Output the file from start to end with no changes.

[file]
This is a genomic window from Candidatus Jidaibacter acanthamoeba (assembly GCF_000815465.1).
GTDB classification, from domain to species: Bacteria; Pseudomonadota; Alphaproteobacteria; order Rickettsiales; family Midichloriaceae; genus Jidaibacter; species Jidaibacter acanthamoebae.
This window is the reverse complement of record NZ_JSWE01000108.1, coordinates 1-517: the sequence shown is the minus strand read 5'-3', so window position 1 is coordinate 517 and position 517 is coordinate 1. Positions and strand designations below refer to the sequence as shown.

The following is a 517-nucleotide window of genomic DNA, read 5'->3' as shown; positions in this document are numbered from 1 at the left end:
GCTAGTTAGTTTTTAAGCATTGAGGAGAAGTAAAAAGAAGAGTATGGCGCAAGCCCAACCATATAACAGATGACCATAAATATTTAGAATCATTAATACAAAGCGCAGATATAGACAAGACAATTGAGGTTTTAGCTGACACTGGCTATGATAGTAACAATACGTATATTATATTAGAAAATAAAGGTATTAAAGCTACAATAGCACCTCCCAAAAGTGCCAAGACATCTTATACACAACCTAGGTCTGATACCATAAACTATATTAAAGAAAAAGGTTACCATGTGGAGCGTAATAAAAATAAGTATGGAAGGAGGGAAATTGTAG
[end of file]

This is a genomic window from Candidatus Jidaibacter acanthamoeba (assembly GCF_000815465.1).
GTDB classification, from domain to species: Bacteria; Pseudomonadota; Alphaproteobacteria; order Rickettsiales; family Midichloriaceae; genus Jidaibacter; species Jidaibacter acanthamoebae.
This window is the reverse complement of record NZ_JSWE01000108.1, coordinates 1-517: the sequence shown is the minus strand read 5'-3', so window position 1 is coordinate 517 and position 517 is coordinate 1. Positions and strand designations below refer to the sequence as shown.

The following is a 517-nucleotide window of genomic DNA, read 5'->3' as shown; positions in this document are numbered from 1 at the left end:
GCTAGTTAGTTTTTAAGCATTGAGGAGAAGTAAAAAGAAGAGTATGGCGCAAGCCCAACCATATAACAGATGACCATAAATATTTAGAATCATTAATACAAAGCGCAGATATAGACAAGACAATTGAGGTTTTAGCTGACACTGGCTATGATAGTAACAATACGTATATTATATTAGAAAATAAAGGTATTAAAGCTACAATAGCACCTCCCAAAAGTGCCAAGACATCTTATACACAACCTAGGTCTGATACCATAAACTATATTAAAGAAAAAGGTTACCATGTGGAGCGTAATAAAAATAAGTATGGAAGGAGGGAAATTGTAG